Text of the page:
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British Prime Minister Theresa May has managed to secure a cabinet agreement for her Brexit plans aimed at pressing for "a free trade area for goods" with the European Union. May persuaded the most vocal Brexit campaigners in her cabinet to support her plans during an hours-long meeting at her Chequers country residence on Friday. She seemed to have overcome rift among her ministers to win support for "a business-friendly" proposal drawn up to spur stalled Brexit talks. "Today in detailed discussions the cabinet has agreed our collective position for the future of our negotiations with the EU," May said in a statement. "Now we must all move at pace to negotiate our proposal with the EU to deliver the prosperous and secure future all our people deserve."
The proposal, which states Britain's large services sector will not have the current levels of access to EU markets, will not come soon enough for Brussels, which has been pressing May to come up with a detailed vision for future relations. Ministers outlined the government's position in a document, saying they had agreed that an earlier proposal made to the EU "needed to evolve in order to provide a precise, responsible and credible basis for progressing negotiations". The new proposal would see Britain having a "common rulebook for all goods" in a combined customs territory and would enable Britain to set its own import tariffs and seal new free trade deals.
At the meeting, they also agreed that parliament would have the authority to decide whether to abide by EU rules and regulations in the future, and the government would step up preparations for the eventuality of a “no deal” exit. Senior EU officials, who say the UK has no chance of changing the bloc’s founding principles, have already dismissed a draft document outlining Britain’s future relationship with the European Union after exiting the EU as unrealistic. The document, to be published on Friday, is set to propose the UK stays indefinitely in a single market for goods after Brexit. But EU officials who have seen drafts of the long-awaited British white paper said the proposal would never be accepted.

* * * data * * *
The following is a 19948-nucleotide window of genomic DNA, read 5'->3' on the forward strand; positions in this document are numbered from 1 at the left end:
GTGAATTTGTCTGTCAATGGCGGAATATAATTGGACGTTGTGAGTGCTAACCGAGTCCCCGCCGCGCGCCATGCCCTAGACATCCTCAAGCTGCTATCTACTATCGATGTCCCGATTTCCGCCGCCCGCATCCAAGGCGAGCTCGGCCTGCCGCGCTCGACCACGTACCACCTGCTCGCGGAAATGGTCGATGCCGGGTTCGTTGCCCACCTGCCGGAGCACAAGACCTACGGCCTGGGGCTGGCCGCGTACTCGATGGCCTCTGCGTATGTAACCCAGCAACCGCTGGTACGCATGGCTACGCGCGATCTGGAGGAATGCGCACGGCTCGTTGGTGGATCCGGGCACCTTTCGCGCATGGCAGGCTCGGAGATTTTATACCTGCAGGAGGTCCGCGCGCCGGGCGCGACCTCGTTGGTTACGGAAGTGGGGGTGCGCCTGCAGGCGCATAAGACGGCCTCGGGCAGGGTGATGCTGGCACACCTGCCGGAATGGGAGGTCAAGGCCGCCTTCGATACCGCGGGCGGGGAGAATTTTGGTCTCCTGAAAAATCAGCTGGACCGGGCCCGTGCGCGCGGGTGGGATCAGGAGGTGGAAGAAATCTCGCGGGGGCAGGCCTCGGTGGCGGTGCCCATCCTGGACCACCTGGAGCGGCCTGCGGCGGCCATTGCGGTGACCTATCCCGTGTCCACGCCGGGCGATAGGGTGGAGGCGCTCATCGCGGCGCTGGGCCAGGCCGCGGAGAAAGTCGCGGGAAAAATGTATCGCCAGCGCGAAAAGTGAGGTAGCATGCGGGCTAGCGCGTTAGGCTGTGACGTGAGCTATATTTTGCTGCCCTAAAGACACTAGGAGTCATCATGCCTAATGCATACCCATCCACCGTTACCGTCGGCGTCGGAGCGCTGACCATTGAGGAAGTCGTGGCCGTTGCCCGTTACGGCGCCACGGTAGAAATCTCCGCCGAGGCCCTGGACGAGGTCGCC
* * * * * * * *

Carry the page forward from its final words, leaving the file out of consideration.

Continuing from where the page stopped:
White papers have no legal weight and do not become law themselves. Instead, they form the basis on which Parliament drafts a legislation. UK Prime Minister Theresa May is gathering ministers on Friday for a one-day discussion to resolve the UK’s future relationship with the EU. An EU source accused the UK of wanting to "have its cake and eat it." The insider said, "We read the white paper and we read 'cake'," a reference to UK foreign minister Boris Johnson’s one-liner of being “pro having [cake] and pro-eating it.”
Since Britain’s EU referendum in 2016, “cake” has entered the Brussels lexicon to describe anything seen as an unrealistic or far-fetched demand. May’s white paper is expected to propose that UK remains indefinitely in the EU single market after Brexit, to avoid the need for checks at the Irish border. While the UK is offering concessions on financial services, it wants restrictions on free movement of people.
Jean-Claude Piris, a former head of the EU council’s legal service, said it would be impossible for the EU to split the “four freedoms” underpinning the bloc’s internal market, which are written into the 1957 treaty that founded the European project: free movement of goods, services, capital and people. Britain's Environment Secretary Michael Gove has urged Eurosceptic Conservative MPs to back a compromise Brexit plan as the best chance of a "proper" exit from the European Union. Gove, one of the highest-profile Brexit campaigners in the cabinet, on Sunday endorsed Prime Minister Theresa May’s plan to keep Britain in a free trade zone for goods with the EU.
The minister said he was a "realist" and dismissed claims it would leave the UK as a "vassal state.” “I am a realist,” Gove told the BBC. “One of the things about politics is that you mustn’t, you shouldn’t, make the perfect the enemy of the good. And one of the things about this compromise is that it unites the cabinet,” he added. But he also told the EU to be more generous or Britain could walk away without a deal.